Being the fiddler I am, I have a tendency quite often to ask the question. Is the tool I am using to do a job the right tool? Is there something better for my use case out there?

As such a few weeks ago an article on Wireguard being added to the Linux Kernel piqued my interest.


Remember this is my journey, i’ve written this as a guide for myself and it might help others. If your setup isn’t the same or you break your system because you just copied and pasted things without understanding what you are doing. Welcome to Linux.

This is  just one guys journey not a personal afront against  your beliefs. I’m open to opinion and grown up discussion, but cannot be bothered with trolls.

Also I know I can’t spell and my grammar is terrible, you don’t need to tell me.

Please NOTE

I do not work for, am affliated with, or make any money from Wireguard.

The article suggested that Wireguard offered better cryptology, easier setup, faster connection, better battery life on the Android client and specifically that the code even at this early stage as a beta was better maintained and written than OpenVPN.

I’ve been using OpenVPN and OpenVPN-AS for years and to be honest have never found it that hard to setup and its always seemed to do what it says on the tin. Claims like the ones above however I just had to give this a go.

Having googled around found a few simple how-to guides and tried them, i objectively failed getting Wireguard to do much more than connect. I couldn’t get it to do much more than that, it didn’t seem to be able to return traffic back to the device.

This however may have something to do with my home LAN setup which is has a Double NAT on it and while i’m hosting internet accessible services (like this blog) simple port forwarding from the router doesn’t work. It needs a bit more than that.

While the IP’s have been changed to protect the innocent, this pretty much outlines my home setup.

My FTTP internet comes into an Asus router, this then routes all incoming traffic to which is where I have a 6 puck Google WiFi mesh spread over my whole house.

One of the Pucks has a switch connected to to, which my home lan falls off, this is currently made up of 4 Ubuntu servers and 2 Windows servers. One of the Windows Servers is acting as an AD and provides internal DNS, External DNS if forwarded to the master Puck which hands it over to GoogleDNS.

While not overly complex the Double NAT causes fun and I have static routes to on the Asus router to get round issues.

With this in mind and failing tragically, I did some research and came to the conclusion that I needed to change the iptables that most of the instructions say to use in the config file and add some form of DNS local on the server Wireguard is running on. PiHole seemed to be the choice fo the community for this.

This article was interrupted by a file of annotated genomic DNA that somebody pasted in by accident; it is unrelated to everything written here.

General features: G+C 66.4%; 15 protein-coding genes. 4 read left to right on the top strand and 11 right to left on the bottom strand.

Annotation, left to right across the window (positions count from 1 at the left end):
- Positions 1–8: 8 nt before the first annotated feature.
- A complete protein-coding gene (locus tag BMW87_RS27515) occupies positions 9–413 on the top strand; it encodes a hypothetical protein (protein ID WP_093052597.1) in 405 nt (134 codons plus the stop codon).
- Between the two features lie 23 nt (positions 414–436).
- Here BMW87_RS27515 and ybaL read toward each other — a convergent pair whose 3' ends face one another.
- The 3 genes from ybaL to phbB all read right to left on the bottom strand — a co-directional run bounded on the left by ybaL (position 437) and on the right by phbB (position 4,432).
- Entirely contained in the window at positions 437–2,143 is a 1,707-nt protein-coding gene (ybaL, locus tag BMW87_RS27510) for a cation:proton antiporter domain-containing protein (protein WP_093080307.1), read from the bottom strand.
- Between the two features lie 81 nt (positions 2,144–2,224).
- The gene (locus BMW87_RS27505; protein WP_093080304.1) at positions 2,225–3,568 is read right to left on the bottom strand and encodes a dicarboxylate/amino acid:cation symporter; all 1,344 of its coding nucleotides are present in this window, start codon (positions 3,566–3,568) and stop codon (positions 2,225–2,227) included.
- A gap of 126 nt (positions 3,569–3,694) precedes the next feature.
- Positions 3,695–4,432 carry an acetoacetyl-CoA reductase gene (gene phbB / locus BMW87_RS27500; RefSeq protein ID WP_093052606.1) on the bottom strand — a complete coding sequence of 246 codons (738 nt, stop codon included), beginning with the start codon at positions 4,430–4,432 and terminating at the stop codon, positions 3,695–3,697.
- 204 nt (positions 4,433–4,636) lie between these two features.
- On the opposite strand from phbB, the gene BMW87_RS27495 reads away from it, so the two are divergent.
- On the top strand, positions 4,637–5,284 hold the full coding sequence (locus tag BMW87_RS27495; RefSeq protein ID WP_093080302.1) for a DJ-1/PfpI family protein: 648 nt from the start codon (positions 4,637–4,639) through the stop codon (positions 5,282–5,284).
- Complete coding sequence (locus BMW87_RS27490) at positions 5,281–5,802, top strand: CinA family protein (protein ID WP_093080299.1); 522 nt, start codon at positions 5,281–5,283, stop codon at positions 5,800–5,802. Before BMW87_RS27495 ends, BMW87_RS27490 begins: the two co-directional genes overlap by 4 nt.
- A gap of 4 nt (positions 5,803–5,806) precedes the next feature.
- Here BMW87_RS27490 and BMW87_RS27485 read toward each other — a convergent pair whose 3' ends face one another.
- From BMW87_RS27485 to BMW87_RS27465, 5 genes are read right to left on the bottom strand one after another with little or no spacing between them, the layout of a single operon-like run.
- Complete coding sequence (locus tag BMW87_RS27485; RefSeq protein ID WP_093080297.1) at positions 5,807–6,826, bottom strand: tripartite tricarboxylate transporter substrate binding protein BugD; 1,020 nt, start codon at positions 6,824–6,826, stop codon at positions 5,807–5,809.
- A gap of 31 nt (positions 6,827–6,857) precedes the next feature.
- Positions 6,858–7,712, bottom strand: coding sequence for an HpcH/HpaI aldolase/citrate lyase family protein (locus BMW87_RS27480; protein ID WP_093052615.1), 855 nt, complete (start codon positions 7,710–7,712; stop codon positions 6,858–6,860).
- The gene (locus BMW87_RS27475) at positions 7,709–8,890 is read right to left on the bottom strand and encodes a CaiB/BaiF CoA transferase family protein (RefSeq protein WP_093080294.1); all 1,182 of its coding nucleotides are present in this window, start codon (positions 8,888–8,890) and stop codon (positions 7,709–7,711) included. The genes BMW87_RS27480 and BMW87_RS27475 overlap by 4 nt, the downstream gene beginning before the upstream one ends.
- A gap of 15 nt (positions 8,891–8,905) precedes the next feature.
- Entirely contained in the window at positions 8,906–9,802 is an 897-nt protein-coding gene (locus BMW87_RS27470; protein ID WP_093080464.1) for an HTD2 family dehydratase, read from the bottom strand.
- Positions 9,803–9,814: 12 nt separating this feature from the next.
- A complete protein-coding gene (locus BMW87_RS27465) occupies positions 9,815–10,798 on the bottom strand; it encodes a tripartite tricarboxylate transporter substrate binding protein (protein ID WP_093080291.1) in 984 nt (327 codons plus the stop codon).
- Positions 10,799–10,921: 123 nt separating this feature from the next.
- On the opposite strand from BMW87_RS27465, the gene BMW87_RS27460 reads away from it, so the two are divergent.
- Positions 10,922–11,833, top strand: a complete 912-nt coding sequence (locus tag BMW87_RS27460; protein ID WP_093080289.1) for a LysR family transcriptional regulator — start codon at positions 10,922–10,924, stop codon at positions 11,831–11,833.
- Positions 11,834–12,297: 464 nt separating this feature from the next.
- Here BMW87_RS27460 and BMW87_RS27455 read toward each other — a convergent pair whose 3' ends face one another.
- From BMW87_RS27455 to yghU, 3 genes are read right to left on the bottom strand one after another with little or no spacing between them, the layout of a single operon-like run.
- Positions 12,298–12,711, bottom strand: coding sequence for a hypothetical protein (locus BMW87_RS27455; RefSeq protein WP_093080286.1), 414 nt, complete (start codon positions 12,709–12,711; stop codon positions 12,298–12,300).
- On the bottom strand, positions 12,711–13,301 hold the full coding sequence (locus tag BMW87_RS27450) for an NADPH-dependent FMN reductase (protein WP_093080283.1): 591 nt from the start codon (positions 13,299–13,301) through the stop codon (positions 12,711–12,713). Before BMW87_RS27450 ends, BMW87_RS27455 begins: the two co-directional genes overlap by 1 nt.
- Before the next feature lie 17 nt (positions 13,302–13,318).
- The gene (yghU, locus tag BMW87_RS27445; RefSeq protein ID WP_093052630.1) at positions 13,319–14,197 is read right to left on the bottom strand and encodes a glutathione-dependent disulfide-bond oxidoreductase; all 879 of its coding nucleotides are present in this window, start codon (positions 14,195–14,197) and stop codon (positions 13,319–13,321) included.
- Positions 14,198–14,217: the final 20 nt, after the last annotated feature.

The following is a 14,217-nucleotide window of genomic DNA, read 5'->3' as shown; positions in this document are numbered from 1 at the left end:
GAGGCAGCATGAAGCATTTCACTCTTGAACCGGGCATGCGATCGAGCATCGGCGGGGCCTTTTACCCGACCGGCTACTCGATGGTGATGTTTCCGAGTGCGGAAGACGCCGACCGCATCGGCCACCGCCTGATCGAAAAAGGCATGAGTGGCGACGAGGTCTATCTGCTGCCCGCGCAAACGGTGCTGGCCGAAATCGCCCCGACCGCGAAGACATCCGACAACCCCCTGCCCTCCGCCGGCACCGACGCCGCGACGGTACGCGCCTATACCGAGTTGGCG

So with that knowledge in mind the following is how I’ve setup Wireguard to obtain a RoadWarrior like VPN setup from my Android phone and OpenSUSE Laptop.

Its worth noting that there is much more to Wireguard than just this style of setup, it works with a peer to peer system and setting up site to site VPN’s or cross domain VPN’s or even being used to encypt traffic between any two servers can be done just as easily with a little modification. The VPN is so light and fast it won’t have a huge effect on most peoples cross server communication.

This might help someone else as well as there are a few things the normal google of Wireguard setup doesn’t note.

What am I installing on as a Server?

Wireguard is installed on Ubuntu 18.04 (4Gb RAM Gigabrix (very low spec CPU)


All commands run as root (sudo -s)

Server Setup

Installing Wireguard

The installation of Wireguard is a painless process on Ubuntu of adding a PPA repository and installing the software

add-apt-repository ppa:wireguard/wireguardapt-get updateapt-get install wireguard

Key setup

The core premise of Wireguard communcation is to be cryptologically sound, and security comes first. Where on OpenVPN as an example there are user assigned account. Each client (peer) we want to connect to the central VPN server communicates using keys rather than username/password.

Before we setup the clients (peers) we need to setup the certificates for the central server our roadwarriors are going to connect back to.

cd /etc/wireguardwg genkey | tee privatekey | wg pubkey > publickey

You can simply see your keys under /etc/wireguard either by

cat privatekeycat publickey

The server side keys are setup and you will need the publickey later to setup the clients (peers)

Create /etc/wireguard/wg0.conf

The core configuration for Wireguard is done using the /etc/wireguard/wg0.conf file.